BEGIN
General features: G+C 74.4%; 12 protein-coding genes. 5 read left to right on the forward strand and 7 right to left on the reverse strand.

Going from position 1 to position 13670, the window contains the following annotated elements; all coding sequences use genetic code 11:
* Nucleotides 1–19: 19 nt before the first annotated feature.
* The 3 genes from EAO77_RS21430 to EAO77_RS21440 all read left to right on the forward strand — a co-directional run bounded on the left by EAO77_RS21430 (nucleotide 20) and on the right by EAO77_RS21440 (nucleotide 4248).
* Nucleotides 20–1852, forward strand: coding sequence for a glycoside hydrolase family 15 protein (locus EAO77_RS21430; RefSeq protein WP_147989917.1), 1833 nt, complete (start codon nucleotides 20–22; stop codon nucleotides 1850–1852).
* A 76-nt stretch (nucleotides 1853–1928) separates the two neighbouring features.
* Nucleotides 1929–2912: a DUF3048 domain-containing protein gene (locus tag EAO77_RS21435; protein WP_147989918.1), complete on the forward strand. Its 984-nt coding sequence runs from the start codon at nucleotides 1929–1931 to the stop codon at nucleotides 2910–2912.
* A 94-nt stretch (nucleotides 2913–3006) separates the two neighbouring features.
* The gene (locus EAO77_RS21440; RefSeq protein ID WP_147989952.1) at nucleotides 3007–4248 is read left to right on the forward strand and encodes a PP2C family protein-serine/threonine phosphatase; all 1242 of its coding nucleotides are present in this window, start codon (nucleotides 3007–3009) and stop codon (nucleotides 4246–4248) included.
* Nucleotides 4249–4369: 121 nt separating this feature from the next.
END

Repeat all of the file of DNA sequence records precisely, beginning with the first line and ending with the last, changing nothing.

General features: G+C 74.4%; 12 protein-coding genes. 5 read left to right on the forward strand and 7 right to left on the reverse strand.

Going from position 1 to position 13670, the window contains the following annotated elements; all coding sequences use genetic code 11:
* Nucleotides 1–19: 19 nt before the first annotated feature.
* The 3 genes from EAO77_RS21430 to EAO77_RS21440 all read left to right on the forward strand — a co-directional run bounded on the left by EAO77_RS21430 (nucleotide 20) and on the right by EAO77_RS21440 (nucleotide 4248).
* Nucleotides 20–1852, forward strand: coding sequence for a glycoside hydrolase family 15 protein (locus EAO77_RS21430; RefSeq protein WP_147989917.1), 1833 nt, complete (start codon nucleotides 20–22; stop codon nucleotides 1850–1852).
* A 76-nt stretch (nucleotides 1853–1928) separates the two neighbouring features.
* Nucleotides 1929–2912: a DUF3048 domain-containing protein gene (locus tag EAO77_RS21435; protein WP_147989918.1), complete on the forward strand. Its 984-nt coding sequence runs from the start codon at nucleotides 1929–1931 to the stop codon at nucleotides 2910–2912.
* A 94-nt stretch (nucleotides 2913–3006) separates the two neighbouring features.
* The gene (locus EAO77_RS21440; RefSeq protein ID WP_147989952.1) at nucleotides 3007–4248 is read left to right on the forward strand and encodes a PP2C family protein-serine/threonine phosphatase; all 1242 of its coding nucleotides are present in this window, start codon (nucleotides 3007–3009) and stop codon (nucleotides 4246–4248) included.
* Nucleotides 4249–4369: 121 nt separating this feature from the next.